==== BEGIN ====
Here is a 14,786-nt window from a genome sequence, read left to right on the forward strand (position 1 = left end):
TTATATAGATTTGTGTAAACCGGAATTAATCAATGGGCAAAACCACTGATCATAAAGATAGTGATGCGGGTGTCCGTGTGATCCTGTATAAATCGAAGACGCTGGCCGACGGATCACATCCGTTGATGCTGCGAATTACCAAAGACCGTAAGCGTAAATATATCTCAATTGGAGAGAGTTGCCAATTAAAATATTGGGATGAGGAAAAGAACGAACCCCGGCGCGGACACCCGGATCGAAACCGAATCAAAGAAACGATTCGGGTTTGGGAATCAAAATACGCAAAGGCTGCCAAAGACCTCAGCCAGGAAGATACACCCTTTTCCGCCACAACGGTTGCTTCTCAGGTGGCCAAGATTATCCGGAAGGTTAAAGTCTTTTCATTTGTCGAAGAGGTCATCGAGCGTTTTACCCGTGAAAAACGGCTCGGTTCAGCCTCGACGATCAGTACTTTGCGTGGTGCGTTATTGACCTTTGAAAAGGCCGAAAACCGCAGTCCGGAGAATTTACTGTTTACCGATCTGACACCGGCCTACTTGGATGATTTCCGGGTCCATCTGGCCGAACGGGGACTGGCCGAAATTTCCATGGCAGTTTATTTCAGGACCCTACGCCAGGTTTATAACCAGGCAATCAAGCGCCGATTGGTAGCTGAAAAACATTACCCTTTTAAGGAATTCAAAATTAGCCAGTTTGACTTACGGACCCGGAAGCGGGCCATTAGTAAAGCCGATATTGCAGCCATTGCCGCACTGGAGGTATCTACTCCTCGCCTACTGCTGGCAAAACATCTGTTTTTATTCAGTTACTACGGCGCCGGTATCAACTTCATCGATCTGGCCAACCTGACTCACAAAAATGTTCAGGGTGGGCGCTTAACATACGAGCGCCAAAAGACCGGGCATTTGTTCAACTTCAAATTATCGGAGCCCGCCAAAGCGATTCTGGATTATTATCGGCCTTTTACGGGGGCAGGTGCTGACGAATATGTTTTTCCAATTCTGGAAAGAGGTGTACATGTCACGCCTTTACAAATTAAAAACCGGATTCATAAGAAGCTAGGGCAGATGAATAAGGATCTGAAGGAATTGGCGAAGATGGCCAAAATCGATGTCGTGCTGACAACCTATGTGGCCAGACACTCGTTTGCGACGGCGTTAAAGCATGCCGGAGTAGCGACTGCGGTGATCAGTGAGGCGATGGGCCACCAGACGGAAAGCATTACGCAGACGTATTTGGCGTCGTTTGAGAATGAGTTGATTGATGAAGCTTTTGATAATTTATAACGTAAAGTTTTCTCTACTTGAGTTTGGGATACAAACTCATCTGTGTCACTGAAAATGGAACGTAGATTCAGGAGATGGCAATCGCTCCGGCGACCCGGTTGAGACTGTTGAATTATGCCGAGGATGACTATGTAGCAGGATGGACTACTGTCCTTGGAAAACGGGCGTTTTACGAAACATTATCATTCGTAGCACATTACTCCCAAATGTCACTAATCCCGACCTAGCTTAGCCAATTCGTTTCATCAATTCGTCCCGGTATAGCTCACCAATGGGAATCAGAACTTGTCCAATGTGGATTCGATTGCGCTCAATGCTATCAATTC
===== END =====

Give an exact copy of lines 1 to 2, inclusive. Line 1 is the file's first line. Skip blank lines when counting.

Here is a 14,786-nt window from a genome sequence, read left to right on the forward strand (position 1 = left end):
TTATATAGATTTGTGTAAACCGGAATTAATCAATGGGCAAAACCACTGATCATAAAGATAGTGATGCGGGTGTCCGTGTGATCCTGTATAAATCGAAGACGCTGGCCGACGGATCACATCCGTTGATGCTGCGAATTACCAAAGACCGTAAGCGTAAATATATCTCAATTGGAGAGAGTTGCCAATTAAAATATTGGGATGAGGAAAAGAACGAACCCCGGCGCGGACACCCGGATCGAAACCGAATCAAAGAAACGATTCGGGTTTGGGAATCAAAATACGCAAAGGCTGCCAAAGACCTCAGCCAGGAAGATACACCCTTTTCCGCCACAACGGTTGCTTCTCAGGTGGCCAAGATTATCCGGAAGGTTAAAGTCTTTTCATTTGTCGAAGAGGTCATCGAGCGTTTTACCCGTGAAAAACGGCTCGGTTCAGCCTCGACGATCAGTACTTTGCGTGGTGCGTTATTGACCTTTGAAAAGGCCGAAAACCGCAGTCCGGAGAATTTACTGTTTACCGATCTGACACCGGCCTACTTGGATGATTTCCGGGTCCATCTGGCCGAACGGGGACTGGCCGAAATTTCCATGGCAGTTTATTTCAGGACCCTACGCCAGGTTTATAACCAGGCAATCAAGCGCCGATTGGTAGCTGAAAAACATTACCCTTTTAAGGAATTCAAAATTAGCCAGTTTGACTTACGGACCCGGAAGCGGGCCATTAGTAAAGCCGATATTGCAGCCATTGCCGCACTGGAGGTATCTACTCCTCGCCTACTGCTGGCAAAACATCTGTTTTTATTCAGTTACTACGGCGCCGGTATCAACTTCATCGATCTGGCCAACCTGACTCACAAAAATGTTCAGGGTGGGCGCTTAACATACGAGCGCCAAAAGACCGGGCATTTGTTCAACTTCAAATTATCGGAGCCCGCCAAAGCGATTCTGGATTATTATCGGCCTTTTACGGGGGCAGGTGCTGACGAATATGTTTTTCCAATTCTGGAAAGAGGTGTACATGTCACGCCTTTACAAATTAAAAACCGGATTCATAAGAAGCTAGGGCAGATGAATAAGGATCTGAAGGAATTGGCGAAGATGGCCAAAATCGATGTCGTGCTGACAACCTATGTGGCCAGACACTCGTTTGCGACGGCGTTAAAGCATGCCGGAGTAGCGACTGCGGTGATCAGTGAGGCGATGGGCCACCAGACGGAAAGCATTACGCAGACGTATTTGGCGTCGTTTGAGAATGAGTTGATTGATGAAGCTTTTGATAATTTATAACGTAAAGTTTTCTCTACTTGAGTTTGGGATACAAACTCATCTGTGTCACTGAAAATGGAACGTAGATTCAGGAGATGGCAATCGCTCCGGCGACCCGGTTGAGACTGTTGAATTATGCCGAGGATGACTATGTAGCAGGATGGACTACTGTCCTTGGAAAACGGGCGTTTTACGAAACATTATCATTCGTAGCACATTACTCCCAAATGTCACTAATCCCGACCTAGCTTAGCCAATTCGTTTCATCAATTCGTCCCGGTATAGCTCACCAATGGGAATCAGAACTTGTCCAATGTGGATTCGATTGCGCTCAATGCTATCAATTC